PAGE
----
Six former BC players and three former coaches have been inducted into the College Football Hall of Fame. Five players from the 1940 "Team of Destiny", as well as the coach, are among the inductees. (Year Inducted)

Conference honors[edit]

Eagles in the NFL[edit]

Among the more notable active former Eagles: Matt Ryan '07 (Falcons), Mark Herzlich '11 (Giants), and Luke Kuechly '12 (Panthers).

Since 2000, the Eagles have had 35 players selected in the NFL Draft. Of those picks, 8 were first round selections. BC had consecutive top 10 picks in 2008 and 2009; Matt Ryan was selected 3rd overall by the Atlanta Falcons in 2008 and B. J. Raji was selected 9th overall by the Green Bay Packers in 2009. Luke Kuechly is the most recent Eagle to be drafted in the first round, selected by the Carolina Panthers with the 9th overall pick in the 2012 NFL Draft.

"O-Line U"[edit]

The Eagles have a reputation of producing high-quality NFL Offensive Linemen, earning the school the nickname "O-Line U".[70] Notable alums of O-Line U include Tom Nalen '93 (5x Pro Bowl Selection, 2x Super Bowl Champion), Ron Stone '92 (3x Pro Bowl Selection, 2x Super Bowl Champion), Damien Woody '98 (1x Pro Bowl Selection, 2x Super Bowl Champion), Dan Koppen '02 (1x Pro Bowl Selection, 2x Super Bowl Champion), and Chris Snee '03 (3x Pro Bowl Selection, 2x Super Bowl Champion).

The university's football program has long produced notable draft picks as well, seemingly year after year. Offensive linemen have admitted to taking pride in continuing the tradition for younger players after a player has been drafted.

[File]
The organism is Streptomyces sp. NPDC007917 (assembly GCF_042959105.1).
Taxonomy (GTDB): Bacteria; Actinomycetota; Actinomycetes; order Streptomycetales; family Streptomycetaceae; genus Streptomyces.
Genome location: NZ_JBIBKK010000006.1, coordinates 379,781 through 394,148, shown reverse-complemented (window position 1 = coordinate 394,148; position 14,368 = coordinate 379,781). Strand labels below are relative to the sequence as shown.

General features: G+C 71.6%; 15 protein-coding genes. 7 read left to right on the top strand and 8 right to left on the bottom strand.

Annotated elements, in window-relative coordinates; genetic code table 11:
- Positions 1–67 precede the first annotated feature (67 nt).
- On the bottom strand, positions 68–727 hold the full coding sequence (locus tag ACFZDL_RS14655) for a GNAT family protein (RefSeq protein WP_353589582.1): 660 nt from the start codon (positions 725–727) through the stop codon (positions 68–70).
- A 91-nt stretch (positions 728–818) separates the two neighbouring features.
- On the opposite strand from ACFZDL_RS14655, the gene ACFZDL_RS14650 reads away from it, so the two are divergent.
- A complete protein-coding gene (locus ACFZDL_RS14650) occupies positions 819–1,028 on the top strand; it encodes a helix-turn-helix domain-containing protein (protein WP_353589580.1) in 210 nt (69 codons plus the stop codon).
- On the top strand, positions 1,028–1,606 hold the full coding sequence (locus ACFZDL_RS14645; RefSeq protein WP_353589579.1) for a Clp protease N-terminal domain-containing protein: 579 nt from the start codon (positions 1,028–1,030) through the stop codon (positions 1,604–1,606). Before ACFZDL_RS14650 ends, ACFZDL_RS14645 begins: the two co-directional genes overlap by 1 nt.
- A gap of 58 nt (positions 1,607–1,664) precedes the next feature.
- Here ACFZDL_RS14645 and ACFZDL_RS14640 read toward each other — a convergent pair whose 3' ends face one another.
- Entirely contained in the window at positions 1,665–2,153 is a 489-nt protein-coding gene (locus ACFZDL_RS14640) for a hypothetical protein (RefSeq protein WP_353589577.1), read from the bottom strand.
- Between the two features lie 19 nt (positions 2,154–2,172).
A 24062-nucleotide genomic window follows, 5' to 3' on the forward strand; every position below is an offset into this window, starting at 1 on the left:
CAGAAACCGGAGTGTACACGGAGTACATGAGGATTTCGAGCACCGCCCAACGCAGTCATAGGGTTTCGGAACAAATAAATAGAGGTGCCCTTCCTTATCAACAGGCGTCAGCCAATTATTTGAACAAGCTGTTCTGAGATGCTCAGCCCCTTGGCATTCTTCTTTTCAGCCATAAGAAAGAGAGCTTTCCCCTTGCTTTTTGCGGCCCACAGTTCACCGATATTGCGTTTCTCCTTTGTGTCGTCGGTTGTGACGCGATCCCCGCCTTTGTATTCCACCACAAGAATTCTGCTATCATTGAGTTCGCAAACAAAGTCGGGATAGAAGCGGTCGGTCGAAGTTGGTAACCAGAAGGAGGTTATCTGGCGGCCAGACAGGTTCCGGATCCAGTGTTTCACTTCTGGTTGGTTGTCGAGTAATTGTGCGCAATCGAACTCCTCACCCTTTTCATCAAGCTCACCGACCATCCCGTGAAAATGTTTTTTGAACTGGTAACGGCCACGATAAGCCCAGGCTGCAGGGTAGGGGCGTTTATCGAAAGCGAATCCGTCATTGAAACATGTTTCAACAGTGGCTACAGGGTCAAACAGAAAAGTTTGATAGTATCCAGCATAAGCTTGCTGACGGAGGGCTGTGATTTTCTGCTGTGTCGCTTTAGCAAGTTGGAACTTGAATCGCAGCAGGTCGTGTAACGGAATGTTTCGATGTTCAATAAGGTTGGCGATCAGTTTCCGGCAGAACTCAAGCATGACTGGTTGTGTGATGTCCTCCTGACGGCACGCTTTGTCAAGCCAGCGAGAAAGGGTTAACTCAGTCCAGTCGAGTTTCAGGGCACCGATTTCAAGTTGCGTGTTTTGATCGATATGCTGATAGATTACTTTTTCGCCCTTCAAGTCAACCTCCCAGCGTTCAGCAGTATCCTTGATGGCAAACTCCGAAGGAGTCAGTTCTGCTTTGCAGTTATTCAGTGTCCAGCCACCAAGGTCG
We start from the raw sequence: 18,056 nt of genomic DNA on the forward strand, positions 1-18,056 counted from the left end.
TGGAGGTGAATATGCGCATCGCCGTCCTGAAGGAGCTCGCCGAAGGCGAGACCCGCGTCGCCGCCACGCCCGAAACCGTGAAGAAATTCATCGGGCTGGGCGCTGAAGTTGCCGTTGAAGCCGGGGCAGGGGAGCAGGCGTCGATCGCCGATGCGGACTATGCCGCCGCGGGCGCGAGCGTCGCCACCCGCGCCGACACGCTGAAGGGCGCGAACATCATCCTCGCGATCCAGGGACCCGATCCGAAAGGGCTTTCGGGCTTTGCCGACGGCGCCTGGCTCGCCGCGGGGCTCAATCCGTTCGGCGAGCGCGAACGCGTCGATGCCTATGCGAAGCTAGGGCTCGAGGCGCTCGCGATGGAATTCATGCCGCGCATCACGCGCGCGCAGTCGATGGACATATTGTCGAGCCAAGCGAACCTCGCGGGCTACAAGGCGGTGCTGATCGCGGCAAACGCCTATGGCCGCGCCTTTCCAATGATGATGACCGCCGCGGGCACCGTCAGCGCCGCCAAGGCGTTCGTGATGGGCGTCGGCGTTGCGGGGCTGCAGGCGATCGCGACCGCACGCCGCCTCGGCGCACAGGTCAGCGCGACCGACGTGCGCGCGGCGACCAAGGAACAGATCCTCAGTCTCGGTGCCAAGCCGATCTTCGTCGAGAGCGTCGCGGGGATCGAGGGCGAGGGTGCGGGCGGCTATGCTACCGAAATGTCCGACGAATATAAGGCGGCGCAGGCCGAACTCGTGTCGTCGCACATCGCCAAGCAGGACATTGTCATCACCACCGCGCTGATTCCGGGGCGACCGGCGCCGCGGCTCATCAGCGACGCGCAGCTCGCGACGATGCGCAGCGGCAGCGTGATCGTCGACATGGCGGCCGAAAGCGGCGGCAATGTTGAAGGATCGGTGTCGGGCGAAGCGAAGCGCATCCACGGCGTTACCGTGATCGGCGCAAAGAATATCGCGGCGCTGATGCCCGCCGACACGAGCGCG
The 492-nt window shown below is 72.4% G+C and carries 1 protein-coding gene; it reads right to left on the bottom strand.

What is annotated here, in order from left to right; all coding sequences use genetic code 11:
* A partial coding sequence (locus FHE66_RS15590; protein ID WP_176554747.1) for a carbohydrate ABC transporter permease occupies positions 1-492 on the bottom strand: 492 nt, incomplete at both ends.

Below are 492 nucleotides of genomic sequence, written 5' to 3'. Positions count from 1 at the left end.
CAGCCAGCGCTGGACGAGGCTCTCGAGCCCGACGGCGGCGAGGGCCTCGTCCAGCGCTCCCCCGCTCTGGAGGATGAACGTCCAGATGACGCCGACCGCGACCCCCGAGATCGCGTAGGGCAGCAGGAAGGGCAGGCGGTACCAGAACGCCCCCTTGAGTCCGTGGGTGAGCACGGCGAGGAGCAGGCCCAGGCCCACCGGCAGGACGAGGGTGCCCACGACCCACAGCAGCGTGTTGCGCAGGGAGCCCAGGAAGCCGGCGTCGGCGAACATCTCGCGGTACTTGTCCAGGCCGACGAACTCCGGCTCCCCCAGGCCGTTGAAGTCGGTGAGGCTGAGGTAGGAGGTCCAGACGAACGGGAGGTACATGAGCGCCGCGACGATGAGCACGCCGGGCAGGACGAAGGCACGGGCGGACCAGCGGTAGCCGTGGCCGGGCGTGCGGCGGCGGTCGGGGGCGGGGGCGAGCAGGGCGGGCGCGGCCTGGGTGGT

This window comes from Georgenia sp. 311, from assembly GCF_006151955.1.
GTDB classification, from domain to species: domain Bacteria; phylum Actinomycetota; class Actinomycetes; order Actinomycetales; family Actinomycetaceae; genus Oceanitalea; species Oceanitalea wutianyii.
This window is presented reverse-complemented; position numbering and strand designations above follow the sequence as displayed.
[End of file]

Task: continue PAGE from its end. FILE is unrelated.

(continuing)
Notable players[edit]

Sports and games.png This sports-related list is incomplete; you can help by expanding it.

Future non-conference opponents[edit]

Announced schedules as of May 9, 2017[72]

2019 2020 2021 2022 2023 2024 2025 2026 2027 2028 2029
vs Kansas vs Holy Cross at UMass vs Rutgers at UConn at Missouri vs Notre Dame vs Rutgers at Rutgers vs Stanford at Stanford
at Rutgers vs Ohio at Temple vs UMass at Ohio State vs Ohio State at Notre Dame
at Notre Dame at Kansas vs Missouri vs UConn
at UConn (Fenway Park) vs Temple vs Richmond vs Purdue at Notre Dame

See also[edit]


  1. ^ "Boston College Colors". Retrieved April 12, 2017.
  2. ^ The NCAA classified Brown, Dartmouth, Harvard and Yale as NCAA University Division (Major College) in 1937. Boston College and Holy Cross were added in 1938.
  3. ^ In 1980, the Ivy League schools were reclassified as Division I-AA. Holy Cross followed suit in 1981.
  4. ^ "Duke, BC Lead Academic Honor Roll". Boston College Athletics. Retrieved 2008-02-18.